I have never driven from MA into NH to buy booze, but a friend of mine, whenever he visits from NYC in a car, arranges to set aside one afternoon so he can drive into NH, fill his trunk, and take the booze all the way back home to NYC. Now that's dedication.

#29 ::: jnh ::: (view all by) ::: June 27, 2011, 11:00 AM:

The French Territorial Collectivity of Saint-Pierre and Miquelon (off the Newfoundland coast) is rumored* to have the worlds highest per-capita sales of alcohol and tobacco ... prior to being smuggled to Canada. What was a major boom during Prohibition has continued to the present, profitability today based on the difference between French and Canadian "sin tax" rated.

*Rumored: Unable to find a citation.

#30 ::: Dave Bell ::: (view all by) ::: June 27, 2011, 12:35 PM:

The "booze cruise", going from the UK, across the English channel, to France, so as to stock up on alcohol, isn't news any more here.

In theory, the customs exemptions, under EU rules, apply to personal use. There have been court cases over people going to stock up for such events as a family wedding. How do you distinguish that from an illicit trader?

The British system made it possible for a district to be "dry", through the local council's control of the issue of liquor licenses. That persisted in Wales for a long time. The story goes that the local customs officer thought he'd caught a fishing boat smuggling one day. Not so: they had the receipts from an off-licence (liquor store) in a town a few miles along the coast.

#31 ::: dcb ::: (view all by) ::: June 27, 2011, 01:33 PM:

I've been to meetings either in or travelling via Brussels or Amsterdam several times in the past couple of years. I make sure I have wheeled luggage and (particularly if flying, because the luggage has to go in the hold) plenty of bubble wrap. Because there are so many wonderful varieties of beer to be picked up even just at supermarkets in Brussels (at really good prices), while De Beerkonigen in Amsterdam* (more expensive) stocks c. 1,000 different beers from various countries, and it would be a real shame not to take advantage, when I'm there anyway... The booze cruise to Calaise isn't really worth it for our tastes, but we've recently heard about a ferry trip to Dunkirk which would put us fairly close to a variety of good places for decent beers.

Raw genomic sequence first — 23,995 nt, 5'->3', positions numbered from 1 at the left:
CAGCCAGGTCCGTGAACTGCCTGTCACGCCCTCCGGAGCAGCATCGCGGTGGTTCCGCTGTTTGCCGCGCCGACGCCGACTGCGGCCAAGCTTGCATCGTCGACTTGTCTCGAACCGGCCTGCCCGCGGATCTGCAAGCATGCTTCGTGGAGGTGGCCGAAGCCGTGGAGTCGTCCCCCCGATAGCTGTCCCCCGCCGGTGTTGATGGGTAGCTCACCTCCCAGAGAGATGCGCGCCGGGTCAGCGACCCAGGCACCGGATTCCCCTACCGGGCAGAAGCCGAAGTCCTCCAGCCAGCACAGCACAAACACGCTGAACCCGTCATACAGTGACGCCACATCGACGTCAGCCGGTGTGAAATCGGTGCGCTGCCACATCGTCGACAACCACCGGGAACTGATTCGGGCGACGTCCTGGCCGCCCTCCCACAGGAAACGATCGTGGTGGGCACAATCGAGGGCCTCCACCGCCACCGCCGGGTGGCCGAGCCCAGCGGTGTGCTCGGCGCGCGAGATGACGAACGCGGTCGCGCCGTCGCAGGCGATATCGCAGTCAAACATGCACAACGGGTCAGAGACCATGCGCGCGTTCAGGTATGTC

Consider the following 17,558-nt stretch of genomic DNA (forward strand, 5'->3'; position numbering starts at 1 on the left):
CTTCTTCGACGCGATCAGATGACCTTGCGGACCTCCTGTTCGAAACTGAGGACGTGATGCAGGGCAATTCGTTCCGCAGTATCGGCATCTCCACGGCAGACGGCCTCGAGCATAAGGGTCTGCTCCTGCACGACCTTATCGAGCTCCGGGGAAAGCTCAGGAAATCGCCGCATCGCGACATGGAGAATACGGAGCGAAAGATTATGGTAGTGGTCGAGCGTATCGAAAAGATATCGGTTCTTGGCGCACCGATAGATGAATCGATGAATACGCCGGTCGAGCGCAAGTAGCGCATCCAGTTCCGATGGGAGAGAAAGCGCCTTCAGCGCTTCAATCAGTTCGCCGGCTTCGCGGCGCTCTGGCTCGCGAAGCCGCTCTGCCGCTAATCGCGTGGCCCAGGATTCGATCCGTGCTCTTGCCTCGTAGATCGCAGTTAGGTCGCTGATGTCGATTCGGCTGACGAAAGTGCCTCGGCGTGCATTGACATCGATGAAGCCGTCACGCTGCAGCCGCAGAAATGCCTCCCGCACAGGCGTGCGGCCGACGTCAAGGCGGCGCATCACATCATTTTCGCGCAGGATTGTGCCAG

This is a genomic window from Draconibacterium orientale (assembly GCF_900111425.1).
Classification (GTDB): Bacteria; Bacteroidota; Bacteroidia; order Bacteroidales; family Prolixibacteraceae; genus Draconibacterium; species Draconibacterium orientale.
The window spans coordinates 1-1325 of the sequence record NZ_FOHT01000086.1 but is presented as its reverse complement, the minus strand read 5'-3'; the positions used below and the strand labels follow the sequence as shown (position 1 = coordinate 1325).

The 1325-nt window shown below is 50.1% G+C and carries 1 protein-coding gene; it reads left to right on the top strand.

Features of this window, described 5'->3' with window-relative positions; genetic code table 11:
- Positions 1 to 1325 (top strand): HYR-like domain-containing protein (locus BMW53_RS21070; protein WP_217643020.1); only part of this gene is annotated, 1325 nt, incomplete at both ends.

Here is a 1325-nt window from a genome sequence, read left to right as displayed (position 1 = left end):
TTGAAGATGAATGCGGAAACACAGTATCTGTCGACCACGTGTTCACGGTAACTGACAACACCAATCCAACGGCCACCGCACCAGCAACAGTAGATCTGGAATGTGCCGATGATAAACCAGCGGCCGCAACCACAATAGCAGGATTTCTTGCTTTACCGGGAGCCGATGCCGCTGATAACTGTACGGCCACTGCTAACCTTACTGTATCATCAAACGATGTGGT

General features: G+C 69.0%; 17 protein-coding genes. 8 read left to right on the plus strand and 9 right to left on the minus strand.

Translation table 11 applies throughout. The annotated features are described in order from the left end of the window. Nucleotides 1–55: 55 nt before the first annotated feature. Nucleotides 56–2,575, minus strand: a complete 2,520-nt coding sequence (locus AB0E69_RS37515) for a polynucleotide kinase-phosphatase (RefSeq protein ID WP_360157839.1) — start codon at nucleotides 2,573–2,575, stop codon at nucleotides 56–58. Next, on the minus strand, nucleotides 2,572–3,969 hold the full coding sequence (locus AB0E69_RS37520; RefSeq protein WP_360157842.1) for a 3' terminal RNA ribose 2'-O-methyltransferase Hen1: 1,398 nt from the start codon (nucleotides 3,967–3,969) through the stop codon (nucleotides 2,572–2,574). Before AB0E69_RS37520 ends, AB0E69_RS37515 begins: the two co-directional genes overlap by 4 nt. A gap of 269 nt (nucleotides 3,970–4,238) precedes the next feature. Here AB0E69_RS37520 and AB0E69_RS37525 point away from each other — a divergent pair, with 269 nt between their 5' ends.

Note: The very high taxes on alcohol here in the UK have not dampened consumtion, that I've noticed.

* Thank you, Abi, for taking me there the first time (and now I've discovered that the supermarket round the corner stocks my favourite Pickwick teas - Zoethout, Sterrenmunt and Minty Morocco - I'm even happier).

#32 ::: spam deleted ::: (view all by) ::: June 28, 2011, 09:06 PM:

[ posted from 67.40.73.86 ]

#33 ::: Jon Meltzer sees off-topic political spam ::: (view all by) ::: June 28, 2011, 09:38 PM:

Uh, what?

#34 ::: Allan Beatty spots trollish spam ::: (view all by) ::: June 28, 2011, 09:39 PM:

# 32

#35 ::: Bruce E. Durocher II ::: (view all by) ::: June 28, 2011, 10:05 PM:

And, flying in from the planet Weebo...

#36 ::: Terry Karney ::: (view all by) ::: June 29, 2011, 04:23 AM:

Columbina: I was very confused, because when you said, LA, I thought you meant Los Angeles, and the idea that N. Calif doesn't drink was very confusing.

#37 ::: Neil W ::: (view all by) ::: June 29, 2011, 06:07 AM:

Dave Bell #30 The "booze cruise", going from the UK, across the English channel, to France, so as to stock up on alcohol, isn't news any more here.

The change in exchange rates has eliminated some of the advantage in crossing to France. However this has been more noticeable with popping over for non-booze items (mostly food). The drink is just cheap rather than hilariously cheap.

#38 ::: Jim Macdonald ::: (view all by) ::: June 29, 2011, 02:32 PM:

When you add up 309.3 16 oz. cans of beer (that's around a six-pack a week, which is nothing), plus 29.4 750 mL bottles of wine (a bit over two a month), plus 4.3 gallons of the hard stuff (a bit under two bottles a month) ... it comes in right around 48.7 gallons. I don't think this is an order-of-magnitude error.

#39 ::: Tom Whitmore ::: (view all by) ::: June 29, 2011, 03:11 PM:

I think the question is whether they're measuring the amount of ethanol, or the amount of ethanol-containing beverages. The 48 gal is about what those figures multiply out to; at a rough estimate, only about 10% of the content of all that is pure ethanol. I think Jim and Niall are comparing different things (and each right in their own context).